Click here to go to the Qué tal in the Current Skies web site for monthly observing information, or here to return to bobs-spaces.

A Week of Moon Conjunctions


   Over the next 7 days (mornings) the Moon, as it wanes toward last quarter, will pass closely by several planets and brights stars in some close and some not so close conjunctions.
   Perhaps the best morning will be on April 7th when the near last quarter Moon will be 1-2o from Saturn and about 4o from Mars.
All three will easily fit within the field of view of binoculars.

   
   
   
   
   
   
   
   
   
   

Click here to go to the Qué tal in the Current Skies web site for monthly observing information, or here to return to bobs-spaces.

March Moon at Ascending Node

   Tuesday March 27th the waxing gibbous Moon will be crossing the plane of the ecliptic moving north relative to the ecliptic. This is known as the ascending node, one of two intersections the Moon’s orbital path has with the ecliptic. The ecliptic is actually the Earth’s orbit and the Moon’s orbit is inclined about 6o from the ecliptic. So there are two node intersections, the ascending and descending nodes.


   On Tuesday evening March 27th the 10.5-day old waxing gibbous Moon will be within the boundaries of Leo the Lion and about 7o west (right) from the ‘Heart’ of the Lion, the star Regulus.

   Does our Moon actually go around the Earth as many graphics show? From our perspective on the Earth the Moon appears to circle around the Earth. However, in reality, the Moon orbits the Sun together with the Earth*

*Click here to read my 2006 Scope on the Sky column “The Real Shape of the Moon’s Orbit”. (PDF)

Read this very informative article about the Earth-Moon system and their orbital motions, written by Joe Hanson. “Do We Orbit the Moon?”

   
   
   

Click here to go to the Qué tal in the Current Skies web site for monthly observing information, or here to return to bobs-spaces.

Jupiter Backs Up!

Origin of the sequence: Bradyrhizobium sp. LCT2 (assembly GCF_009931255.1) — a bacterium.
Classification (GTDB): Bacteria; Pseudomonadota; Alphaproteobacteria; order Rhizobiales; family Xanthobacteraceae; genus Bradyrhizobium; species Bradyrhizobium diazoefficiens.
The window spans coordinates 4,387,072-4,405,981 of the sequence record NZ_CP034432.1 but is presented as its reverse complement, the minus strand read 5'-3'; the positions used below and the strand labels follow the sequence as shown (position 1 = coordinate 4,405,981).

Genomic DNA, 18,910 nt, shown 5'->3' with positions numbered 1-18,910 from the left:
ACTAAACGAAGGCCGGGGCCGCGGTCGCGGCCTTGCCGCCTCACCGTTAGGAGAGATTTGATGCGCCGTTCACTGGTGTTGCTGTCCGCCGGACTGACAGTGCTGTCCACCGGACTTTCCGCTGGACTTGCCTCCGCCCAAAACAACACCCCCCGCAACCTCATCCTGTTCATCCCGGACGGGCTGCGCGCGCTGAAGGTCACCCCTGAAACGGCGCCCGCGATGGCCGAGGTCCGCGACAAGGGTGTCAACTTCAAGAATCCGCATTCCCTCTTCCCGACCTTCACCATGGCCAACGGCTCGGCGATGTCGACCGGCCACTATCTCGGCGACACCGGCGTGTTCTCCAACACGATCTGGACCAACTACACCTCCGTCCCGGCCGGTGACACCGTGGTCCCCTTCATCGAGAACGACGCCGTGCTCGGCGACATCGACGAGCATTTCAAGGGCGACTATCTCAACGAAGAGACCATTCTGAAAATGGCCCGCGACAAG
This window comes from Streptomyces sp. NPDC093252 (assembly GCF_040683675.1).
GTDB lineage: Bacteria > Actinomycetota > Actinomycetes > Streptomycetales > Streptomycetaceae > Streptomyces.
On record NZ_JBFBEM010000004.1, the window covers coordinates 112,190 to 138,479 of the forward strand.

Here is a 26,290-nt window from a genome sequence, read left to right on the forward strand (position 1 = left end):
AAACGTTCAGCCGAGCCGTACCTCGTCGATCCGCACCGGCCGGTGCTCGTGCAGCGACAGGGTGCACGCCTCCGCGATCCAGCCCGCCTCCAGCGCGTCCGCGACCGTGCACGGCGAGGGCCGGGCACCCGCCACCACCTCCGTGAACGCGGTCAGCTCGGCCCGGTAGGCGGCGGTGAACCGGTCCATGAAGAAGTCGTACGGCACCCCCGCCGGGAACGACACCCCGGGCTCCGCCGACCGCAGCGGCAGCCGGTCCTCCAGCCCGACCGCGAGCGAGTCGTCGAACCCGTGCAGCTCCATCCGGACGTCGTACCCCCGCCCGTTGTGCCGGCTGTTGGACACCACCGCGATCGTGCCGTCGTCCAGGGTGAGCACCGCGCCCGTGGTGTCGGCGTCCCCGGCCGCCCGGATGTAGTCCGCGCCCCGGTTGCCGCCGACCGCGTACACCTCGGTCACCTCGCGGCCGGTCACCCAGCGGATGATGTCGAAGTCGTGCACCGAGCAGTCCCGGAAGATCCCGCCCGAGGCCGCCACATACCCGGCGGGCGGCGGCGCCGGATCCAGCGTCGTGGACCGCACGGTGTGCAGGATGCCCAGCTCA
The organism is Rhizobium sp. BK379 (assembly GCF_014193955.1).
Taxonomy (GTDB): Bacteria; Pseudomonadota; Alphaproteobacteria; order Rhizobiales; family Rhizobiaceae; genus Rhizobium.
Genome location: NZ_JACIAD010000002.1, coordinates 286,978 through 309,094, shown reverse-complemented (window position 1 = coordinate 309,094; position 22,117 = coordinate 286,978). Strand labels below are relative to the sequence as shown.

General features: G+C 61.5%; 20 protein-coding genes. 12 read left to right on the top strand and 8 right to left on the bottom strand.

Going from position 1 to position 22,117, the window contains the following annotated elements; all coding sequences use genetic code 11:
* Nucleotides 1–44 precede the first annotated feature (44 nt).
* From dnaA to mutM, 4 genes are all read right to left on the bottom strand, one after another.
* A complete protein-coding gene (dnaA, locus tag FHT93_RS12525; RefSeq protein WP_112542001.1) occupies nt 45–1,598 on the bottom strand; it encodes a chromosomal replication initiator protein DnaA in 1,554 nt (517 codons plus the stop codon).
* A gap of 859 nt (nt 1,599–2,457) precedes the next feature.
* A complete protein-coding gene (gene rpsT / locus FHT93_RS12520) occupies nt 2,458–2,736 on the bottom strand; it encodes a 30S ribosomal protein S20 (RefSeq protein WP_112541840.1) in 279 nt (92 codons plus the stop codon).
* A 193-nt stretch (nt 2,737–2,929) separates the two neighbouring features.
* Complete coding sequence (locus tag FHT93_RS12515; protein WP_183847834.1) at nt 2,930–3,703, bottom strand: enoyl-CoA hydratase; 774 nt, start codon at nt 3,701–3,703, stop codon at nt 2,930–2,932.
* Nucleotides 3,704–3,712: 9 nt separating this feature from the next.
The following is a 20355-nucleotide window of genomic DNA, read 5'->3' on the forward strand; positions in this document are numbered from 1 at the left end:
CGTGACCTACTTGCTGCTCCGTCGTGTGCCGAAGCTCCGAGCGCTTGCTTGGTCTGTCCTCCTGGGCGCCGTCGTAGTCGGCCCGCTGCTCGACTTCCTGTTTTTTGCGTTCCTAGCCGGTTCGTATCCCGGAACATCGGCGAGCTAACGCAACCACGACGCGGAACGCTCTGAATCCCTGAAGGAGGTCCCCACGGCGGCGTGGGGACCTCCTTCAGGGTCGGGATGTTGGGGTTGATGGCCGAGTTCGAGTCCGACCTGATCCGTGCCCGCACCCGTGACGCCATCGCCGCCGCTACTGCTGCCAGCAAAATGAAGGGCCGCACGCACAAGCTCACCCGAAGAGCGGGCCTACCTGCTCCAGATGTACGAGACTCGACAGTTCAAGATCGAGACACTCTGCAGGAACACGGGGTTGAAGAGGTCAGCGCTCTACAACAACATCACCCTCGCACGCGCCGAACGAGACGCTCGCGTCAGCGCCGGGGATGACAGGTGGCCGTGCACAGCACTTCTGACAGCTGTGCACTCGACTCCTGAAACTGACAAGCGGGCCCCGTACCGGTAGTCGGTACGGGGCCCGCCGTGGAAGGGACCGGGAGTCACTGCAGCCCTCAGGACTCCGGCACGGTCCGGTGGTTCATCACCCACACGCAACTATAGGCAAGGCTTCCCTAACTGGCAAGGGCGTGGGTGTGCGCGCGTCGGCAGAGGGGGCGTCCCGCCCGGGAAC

Friday March 9th the outer ringed planet Jupiter stops its regular direct motion to the east and begins to move in retrograde toward the west. Retrograde motion for any planet further from the Sun then the Earth, that we observe from Earth, is an apparent motion of that planet caused by the faster moving Earth along its orbital path. As the Earth catches up and passes an outer planet that planet appears to move toward the west. Depending on the planet the retrograde motion may last a few weeks or months. Jupiter will be within the boundaries of the constellation Libra the Scales.

   Jupiter along with Mars and Saturn all rise before sunrise local time and the morning skies on March 9th the 21-day old last quarter Moon will be about 7o from the ‘red planet’ Mars.

   Follow the planet by way of its coordinates using just right ascension with the free equatorial star chart from Stephen F. Austin University.

Date Right Ascension
(Hours – Minutes)
June 5            14 52
June 15         14 48
June 25         14 46
July 5            14 45
July 15            14 44
July 25            14 46
August 4          14 48
August 14         14 51
August 24         14 55
September 3      15 00

   
   
   

Click here to go to the Qué tal in the Current Skies web site for monthly observing information, or here to return to bobs-spaces.

Mars Opposite Uranus

   Tuesday January 30th Mars and Uranus will reached their respective orbital positions that have them 180o apart. Mars will be located at approximately 207.6o and Uranus at approximately 27.6o of heliocentric longitude. This called heliocentric opposition.
   Interestingly at their last heliocentric opposition, February 26th 2016, Mars was located at approximately 200.0o and Uranus at approximately 20.0o of heliocentric longitude.
   
   
   

Click here to go to the Qué tal in the Current Skies web site for monthly observing information, or here to return to bobs-spaces.